Letter to Artists: So, you want a curator/gallery to represent/promote/sell your artwork?

Dear Artist,

My father was right.  "No man is an island," he would tell me time and again when I needed to get things done. He meant, we live in a community of colleagues, family and friends where communication is crucial.

If you are invited to show your work at an exhibition there are a few things you must do.
  1. Professional behavior includes courtesy and preparedness. Communicate with the curator or gallery owner about your work.
  2. Provide information immediately. The kind of information you will be asked to give is typically:
    • Your resume or CV (curriculum vitae), your bio and a statement of your most recent work
    • Your contact information: telephone, mailing address, email
    • Your tax ID number
    • Titles and year of your work, including medium, dimensions, edition and price
    • You should do this as soon as you have confirmation of your exhibition dates
    • And seriously, if a curator requests you to prepare work for a special exhibition, think twice. There is no time like the present and if you have good quality current work, that is what needs to be shown. Preparing new work under pressure is never a good idea. Period.
  3. Always have excellent quality high resolution images of your work on hand. If a catalog or print materials will be distributed for the exhibition, high resolution images need to be delivered to the curator 8 weeks before the exhibition opens. It takes a lot of time to design a postcard and catalog, and you want it beautifully done. Who wants an ugly card, right?
    • A high resolution image is no less than 300 dpi and about 2400 pixels at its largest measure
    • A low resolution image is usually 72-100 dpi and around 800-1000 pixels
    • You can deliver both for the exhibition? Your curator will love you!
  4. Be prepared to deliver your work for installation on time.
  5. Know the physical limitations of your work.
    • If it's heavy, be prepared with extra tools and assistance to install the work.
    • If your work depends on technology, provide technological tools and be prepared to advise on best installation methods.
    • If your work is especially fragile, be prepared to address safety concerns with the gallery owner, at installation and when shipping it out to clients.
    • Always remember, you're the artist and you know your work best.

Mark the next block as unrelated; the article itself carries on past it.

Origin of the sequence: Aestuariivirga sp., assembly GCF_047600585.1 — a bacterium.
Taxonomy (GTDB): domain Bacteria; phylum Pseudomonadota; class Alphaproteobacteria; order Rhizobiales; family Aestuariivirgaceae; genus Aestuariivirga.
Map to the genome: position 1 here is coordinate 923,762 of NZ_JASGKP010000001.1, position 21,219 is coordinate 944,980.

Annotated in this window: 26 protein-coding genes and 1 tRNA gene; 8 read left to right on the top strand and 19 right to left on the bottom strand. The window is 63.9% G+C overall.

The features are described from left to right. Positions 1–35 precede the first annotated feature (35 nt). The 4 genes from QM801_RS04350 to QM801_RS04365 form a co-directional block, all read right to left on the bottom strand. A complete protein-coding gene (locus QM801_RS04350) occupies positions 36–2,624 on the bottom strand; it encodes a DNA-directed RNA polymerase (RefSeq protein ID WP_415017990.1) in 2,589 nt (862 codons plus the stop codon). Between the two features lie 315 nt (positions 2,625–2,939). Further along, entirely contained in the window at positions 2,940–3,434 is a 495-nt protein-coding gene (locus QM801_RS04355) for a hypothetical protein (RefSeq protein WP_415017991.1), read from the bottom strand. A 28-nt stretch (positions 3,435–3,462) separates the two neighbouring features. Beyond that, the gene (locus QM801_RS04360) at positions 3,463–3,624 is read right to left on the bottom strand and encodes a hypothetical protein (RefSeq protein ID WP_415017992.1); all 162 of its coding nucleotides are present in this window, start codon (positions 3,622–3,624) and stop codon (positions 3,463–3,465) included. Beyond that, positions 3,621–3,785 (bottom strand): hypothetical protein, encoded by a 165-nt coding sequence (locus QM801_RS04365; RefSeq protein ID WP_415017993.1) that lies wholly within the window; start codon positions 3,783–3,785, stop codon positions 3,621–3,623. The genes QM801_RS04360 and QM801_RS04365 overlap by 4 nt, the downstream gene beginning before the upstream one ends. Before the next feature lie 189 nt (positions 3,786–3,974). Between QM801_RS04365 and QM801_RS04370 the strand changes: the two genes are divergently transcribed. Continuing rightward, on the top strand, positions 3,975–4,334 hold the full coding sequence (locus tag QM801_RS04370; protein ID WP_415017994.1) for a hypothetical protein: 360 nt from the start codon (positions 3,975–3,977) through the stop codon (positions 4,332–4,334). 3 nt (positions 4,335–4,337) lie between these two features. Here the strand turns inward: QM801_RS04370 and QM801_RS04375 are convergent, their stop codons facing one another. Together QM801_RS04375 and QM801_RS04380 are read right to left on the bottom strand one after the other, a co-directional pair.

6. Help the curator and gallery promote your show. Talk it up. If you're on Facebook or love to Tweet, publicize your work. Do you have a blog or website? Post an announcement. We live in the 21st century, a world of broad social networks, where everything helps. 
  7. Show up at the opening reception on time. There is nothing worse for a curator to open a new exhibition to an audience waiting for the artist to arrive. You're the star, and this is your work. Be nice to the curator who invited you to show your work, and respect the audience that may acquire your work.
  8. Did you invite special clients? Introduce them to the curator and gallerist. This helps everyone network and create new friendships, but it makes you look professional, poised and confident of your own relationships. It also reassures the gallery you will let them manage your sales from this exhibition.
  9. Never, ever, boast about your studio sales. That's the quickest way to kill any future relationships. And why would you want to hurt the people that want to promote your work? Remember, "No man is an island" and we can all do so much more if we work together.
  10. There is no excuse for bad manners or poor communication. There are a lot of artists around, and this has been true for hundreds of years. We know about the 'bad boys' of art, but it's the professionals who appreciate the work involved with putting together an exhibition that shine and are remembered.
Can you skip any of these steps? No, not really. It's like there is nothing that's halfway good or bad. It's good or bad. Never in between.

If I sound like your mother, maybe she was right. So sit up and pay attention. Grace is a rare quality, especially when so many artists are struggling. Only a few are invited to show their artwork. Be gracious, be good, be a star.